The Radical Act of Eating With Strangers


“Having that resilience, the ability to cope, having hope, being curious about other people: All of the assets of optimism, as I’ve observed them, are so necessary for forming community,” said Danielle Bayard Jackson, a friendship coach who has a quarter-million followers on TikTok, where she gives advice for making new friends and having healthy relationships.

When pursuing new relationships, optimism can work both ways: It can prompt you to seek out new friends, and it can also draw new friends to you. People who demonstrate optimism may also enjoy higher quality interactions, according to Dr. Emma Seppala, a lecturer at Yale University’s School of Management and the author of “The Happiness Track.” People are often attracted to those who are “positively re-energizing,” in what Dr. Seppala describes as a heliotropic effect: Just as plants are drawn to the sun, we are drawn to those who have life-giving qualities.

Dr. Seppala also called attention to an important distinction around cultivating new friendships: It’s not about how many relationships you have, but about how connected you feel to the ones you do have, she explained. “I think that’s really good news because there’s not always something we can do about how many people we interact with,” she said. She cited the example of a person at home taking care of a baby, or who considers herself an introvert.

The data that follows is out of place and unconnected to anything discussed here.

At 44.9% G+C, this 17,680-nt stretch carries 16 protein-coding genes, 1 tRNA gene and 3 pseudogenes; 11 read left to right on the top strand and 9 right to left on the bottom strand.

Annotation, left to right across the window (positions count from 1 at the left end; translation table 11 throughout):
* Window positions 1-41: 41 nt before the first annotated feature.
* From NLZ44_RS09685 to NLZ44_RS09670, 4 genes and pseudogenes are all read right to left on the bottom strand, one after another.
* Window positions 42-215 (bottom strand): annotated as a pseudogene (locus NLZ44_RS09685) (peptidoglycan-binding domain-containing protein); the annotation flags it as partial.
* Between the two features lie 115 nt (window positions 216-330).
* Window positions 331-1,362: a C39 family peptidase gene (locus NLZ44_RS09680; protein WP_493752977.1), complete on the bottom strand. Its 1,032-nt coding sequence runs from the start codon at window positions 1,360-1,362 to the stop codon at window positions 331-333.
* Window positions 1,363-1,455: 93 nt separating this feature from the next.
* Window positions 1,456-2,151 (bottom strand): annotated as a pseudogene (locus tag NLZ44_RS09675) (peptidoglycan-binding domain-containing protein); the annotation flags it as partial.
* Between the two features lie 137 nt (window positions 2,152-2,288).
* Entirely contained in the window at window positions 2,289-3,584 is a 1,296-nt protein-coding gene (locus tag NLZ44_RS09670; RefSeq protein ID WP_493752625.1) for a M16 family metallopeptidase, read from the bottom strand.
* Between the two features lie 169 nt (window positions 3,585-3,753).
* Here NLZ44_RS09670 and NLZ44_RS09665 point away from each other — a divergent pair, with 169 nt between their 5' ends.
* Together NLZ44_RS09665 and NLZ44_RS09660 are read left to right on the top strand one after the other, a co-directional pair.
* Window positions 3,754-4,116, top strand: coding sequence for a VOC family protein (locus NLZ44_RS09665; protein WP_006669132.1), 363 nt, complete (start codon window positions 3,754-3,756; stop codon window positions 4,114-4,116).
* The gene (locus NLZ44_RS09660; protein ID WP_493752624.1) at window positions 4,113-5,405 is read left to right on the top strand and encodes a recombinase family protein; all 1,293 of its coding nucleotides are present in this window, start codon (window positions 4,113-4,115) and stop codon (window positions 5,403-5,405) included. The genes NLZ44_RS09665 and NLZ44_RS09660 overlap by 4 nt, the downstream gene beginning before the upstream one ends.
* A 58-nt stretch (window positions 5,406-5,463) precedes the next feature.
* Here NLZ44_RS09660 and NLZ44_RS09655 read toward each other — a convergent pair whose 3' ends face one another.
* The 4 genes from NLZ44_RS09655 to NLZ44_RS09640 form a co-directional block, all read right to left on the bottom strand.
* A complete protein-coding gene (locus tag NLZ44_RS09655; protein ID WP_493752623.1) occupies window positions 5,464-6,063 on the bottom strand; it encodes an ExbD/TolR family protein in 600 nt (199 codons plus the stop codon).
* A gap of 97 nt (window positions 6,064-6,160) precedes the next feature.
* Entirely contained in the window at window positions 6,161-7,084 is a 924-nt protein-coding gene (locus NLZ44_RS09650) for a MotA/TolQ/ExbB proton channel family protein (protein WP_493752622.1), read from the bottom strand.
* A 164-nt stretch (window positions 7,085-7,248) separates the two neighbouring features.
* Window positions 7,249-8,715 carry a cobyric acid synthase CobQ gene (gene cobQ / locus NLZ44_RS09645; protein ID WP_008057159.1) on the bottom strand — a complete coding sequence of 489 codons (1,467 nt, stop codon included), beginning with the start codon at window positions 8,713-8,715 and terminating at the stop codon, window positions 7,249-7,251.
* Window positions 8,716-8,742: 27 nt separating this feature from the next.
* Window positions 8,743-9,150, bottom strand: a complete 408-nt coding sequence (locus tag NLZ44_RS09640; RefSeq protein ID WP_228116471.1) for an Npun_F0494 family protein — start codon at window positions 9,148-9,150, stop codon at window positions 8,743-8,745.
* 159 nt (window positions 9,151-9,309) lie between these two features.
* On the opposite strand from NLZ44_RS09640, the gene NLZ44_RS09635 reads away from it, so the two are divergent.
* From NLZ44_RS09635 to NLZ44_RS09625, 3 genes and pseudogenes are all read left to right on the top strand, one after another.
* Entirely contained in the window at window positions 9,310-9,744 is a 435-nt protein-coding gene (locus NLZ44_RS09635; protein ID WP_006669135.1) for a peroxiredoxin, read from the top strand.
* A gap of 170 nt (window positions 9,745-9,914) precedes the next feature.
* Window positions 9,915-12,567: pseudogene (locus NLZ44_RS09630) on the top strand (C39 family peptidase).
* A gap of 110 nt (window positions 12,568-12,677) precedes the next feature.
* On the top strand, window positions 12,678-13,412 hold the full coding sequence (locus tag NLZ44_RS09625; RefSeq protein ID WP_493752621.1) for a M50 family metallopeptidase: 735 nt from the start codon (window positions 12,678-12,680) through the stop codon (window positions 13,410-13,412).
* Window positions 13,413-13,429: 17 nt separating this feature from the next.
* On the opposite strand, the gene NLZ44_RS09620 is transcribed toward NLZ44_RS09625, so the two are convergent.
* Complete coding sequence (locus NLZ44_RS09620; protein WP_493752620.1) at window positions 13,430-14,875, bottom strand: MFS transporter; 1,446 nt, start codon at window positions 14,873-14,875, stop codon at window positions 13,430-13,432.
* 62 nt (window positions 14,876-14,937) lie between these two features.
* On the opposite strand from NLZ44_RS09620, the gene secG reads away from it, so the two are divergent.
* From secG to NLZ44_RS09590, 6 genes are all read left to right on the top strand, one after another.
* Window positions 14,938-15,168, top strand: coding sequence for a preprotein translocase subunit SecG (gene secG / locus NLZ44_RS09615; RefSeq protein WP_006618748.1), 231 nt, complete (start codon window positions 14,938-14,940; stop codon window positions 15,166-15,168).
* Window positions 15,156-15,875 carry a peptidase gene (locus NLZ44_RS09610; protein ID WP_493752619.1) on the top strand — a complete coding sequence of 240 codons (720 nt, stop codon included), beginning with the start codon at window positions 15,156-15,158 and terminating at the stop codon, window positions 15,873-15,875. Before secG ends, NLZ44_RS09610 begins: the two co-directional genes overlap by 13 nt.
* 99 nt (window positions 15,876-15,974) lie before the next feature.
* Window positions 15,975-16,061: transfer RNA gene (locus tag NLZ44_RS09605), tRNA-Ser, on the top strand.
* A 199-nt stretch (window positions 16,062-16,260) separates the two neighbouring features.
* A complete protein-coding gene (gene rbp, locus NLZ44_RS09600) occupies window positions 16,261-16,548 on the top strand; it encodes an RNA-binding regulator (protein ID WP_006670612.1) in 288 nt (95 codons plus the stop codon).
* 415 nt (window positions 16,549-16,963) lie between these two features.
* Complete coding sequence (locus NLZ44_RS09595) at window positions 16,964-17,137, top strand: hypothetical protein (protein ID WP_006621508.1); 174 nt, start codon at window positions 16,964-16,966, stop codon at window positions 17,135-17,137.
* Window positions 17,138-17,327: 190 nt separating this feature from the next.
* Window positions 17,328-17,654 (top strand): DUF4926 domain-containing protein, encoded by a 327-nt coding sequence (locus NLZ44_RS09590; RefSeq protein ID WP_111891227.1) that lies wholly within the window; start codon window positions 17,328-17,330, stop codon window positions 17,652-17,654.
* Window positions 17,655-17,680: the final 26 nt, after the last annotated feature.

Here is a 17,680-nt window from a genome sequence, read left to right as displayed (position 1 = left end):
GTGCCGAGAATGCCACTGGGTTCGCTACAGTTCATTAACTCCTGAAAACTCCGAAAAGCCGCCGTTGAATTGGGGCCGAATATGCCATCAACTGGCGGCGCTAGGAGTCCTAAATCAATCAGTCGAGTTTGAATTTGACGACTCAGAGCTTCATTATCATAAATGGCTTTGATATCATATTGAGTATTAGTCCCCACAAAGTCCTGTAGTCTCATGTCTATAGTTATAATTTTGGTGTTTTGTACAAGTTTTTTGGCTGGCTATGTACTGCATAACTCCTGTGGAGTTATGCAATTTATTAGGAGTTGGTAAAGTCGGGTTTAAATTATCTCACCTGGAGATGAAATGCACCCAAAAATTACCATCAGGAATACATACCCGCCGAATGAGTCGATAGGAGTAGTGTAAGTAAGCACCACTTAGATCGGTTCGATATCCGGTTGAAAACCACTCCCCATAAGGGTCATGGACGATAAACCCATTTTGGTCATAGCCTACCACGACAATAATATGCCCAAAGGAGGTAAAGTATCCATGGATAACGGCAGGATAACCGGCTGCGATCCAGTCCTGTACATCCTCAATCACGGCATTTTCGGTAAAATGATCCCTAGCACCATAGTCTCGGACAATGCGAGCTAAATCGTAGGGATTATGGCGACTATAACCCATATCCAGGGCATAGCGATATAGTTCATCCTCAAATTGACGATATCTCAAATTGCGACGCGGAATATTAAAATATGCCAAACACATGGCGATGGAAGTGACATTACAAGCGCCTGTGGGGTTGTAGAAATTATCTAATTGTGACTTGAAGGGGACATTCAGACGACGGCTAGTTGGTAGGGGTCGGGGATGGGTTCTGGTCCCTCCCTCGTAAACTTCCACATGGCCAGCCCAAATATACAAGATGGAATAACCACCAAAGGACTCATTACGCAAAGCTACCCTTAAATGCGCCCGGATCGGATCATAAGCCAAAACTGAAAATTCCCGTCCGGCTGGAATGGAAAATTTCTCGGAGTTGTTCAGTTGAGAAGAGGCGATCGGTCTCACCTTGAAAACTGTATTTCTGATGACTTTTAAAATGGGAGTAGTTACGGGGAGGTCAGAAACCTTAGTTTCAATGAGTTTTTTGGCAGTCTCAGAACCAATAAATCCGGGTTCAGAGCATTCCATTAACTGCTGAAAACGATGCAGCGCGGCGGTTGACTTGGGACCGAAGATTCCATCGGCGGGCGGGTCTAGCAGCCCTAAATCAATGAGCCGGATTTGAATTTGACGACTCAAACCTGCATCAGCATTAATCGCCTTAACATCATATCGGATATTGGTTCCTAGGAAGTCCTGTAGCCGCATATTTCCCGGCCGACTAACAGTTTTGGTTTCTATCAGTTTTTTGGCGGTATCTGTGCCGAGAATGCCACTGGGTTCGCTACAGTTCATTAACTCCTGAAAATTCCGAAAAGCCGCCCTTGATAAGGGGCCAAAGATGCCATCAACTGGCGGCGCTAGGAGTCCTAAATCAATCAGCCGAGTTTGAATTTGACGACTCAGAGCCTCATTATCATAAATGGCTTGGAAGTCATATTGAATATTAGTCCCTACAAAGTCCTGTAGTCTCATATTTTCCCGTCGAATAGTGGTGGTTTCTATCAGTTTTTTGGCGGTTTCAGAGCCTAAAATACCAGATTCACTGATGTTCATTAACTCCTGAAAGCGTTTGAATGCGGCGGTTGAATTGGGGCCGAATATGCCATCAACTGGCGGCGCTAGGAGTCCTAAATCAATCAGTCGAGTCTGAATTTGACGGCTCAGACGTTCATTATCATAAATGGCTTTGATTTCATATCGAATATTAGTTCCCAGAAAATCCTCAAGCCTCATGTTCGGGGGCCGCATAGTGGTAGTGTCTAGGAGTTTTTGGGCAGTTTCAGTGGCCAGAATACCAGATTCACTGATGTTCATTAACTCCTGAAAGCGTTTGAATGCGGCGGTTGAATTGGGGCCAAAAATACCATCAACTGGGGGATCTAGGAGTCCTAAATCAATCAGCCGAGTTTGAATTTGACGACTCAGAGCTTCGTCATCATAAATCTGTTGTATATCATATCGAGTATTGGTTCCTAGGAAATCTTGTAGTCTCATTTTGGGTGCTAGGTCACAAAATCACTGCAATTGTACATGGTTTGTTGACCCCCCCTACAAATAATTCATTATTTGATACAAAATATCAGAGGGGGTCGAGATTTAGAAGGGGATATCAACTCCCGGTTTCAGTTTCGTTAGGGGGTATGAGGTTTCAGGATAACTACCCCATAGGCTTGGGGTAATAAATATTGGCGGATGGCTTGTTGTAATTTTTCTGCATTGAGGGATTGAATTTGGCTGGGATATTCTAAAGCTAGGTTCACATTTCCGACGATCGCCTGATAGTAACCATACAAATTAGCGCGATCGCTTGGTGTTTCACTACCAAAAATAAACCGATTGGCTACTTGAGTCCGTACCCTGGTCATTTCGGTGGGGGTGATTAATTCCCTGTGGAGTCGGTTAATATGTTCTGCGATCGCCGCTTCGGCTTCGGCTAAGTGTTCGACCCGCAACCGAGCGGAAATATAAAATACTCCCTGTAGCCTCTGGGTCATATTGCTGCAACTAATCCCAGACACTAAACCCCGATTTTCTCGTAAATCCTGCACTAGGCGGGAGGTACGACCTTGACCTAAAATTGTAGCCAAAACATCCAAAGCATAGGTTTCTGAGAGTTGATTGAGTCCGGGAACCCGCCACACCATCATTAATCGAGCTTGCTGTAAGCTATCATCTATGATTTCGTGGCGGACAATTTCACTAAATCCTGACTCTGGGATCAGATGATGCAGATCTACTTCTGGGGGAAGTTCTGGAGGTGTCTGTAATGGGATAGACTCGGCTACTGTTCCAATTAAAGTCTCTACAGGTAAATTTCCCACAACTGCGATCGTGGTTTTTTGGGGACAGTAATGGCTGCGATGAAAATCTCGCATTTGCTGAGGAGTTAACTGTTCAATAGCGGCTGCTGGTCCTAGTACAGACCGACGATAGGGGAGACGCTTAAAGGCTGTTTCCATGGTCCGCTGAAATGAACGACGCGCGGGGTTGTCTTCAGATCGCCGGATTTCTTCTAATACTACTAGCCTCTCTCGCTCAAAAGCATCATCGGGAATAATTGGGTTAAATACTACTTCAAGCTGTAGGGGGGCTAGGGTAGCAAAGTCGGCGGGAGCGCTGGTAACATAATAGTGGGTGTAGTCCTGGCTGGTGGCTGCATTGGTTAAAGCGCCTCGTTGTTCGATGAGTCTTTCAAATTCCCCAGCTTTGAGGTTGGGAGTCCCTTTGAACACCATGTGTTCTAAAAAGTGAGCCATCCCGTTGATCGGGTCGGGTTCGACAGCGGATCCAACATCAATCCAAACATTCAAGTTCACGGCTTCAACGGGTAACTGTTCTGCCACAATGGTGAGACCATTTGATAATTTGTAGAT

Or, perhaps, someone who’s just moved to a new city in the middle of a pandemic.

Ms. Michaud, who is from Ann Arbor, Mich., got the inspiration for Dinner With Friends after traveling to Lisbon with her parents in April 2022. Her mother, Peg Foen, who is Chinese American, had learned about clandestine Chinese restaurants in Lisbon that operate in private apartments and are typically discovered by word of mouth.

Ms. Michaud also comes from a restaurant family. Her grandparents, who immigrated to the United States from China, opened a Chinese restaurant in Plymouth, Mich., in the 1980s. Her mother, Ms. Foen, grew up spending afternoons in the restaurant — and, as an adult, opened a French bistro in Plymouth with her husband, Michael Michaud, Ms. Michaud’s father.

“Anita has always been very good at being a superb host,” said Mr. Michaud, who currently owns a distillery with Ms. Foen on Harsens Island, Mich. He added, “I’d like to think that she got that a little bit from just the way that we lived our life.”

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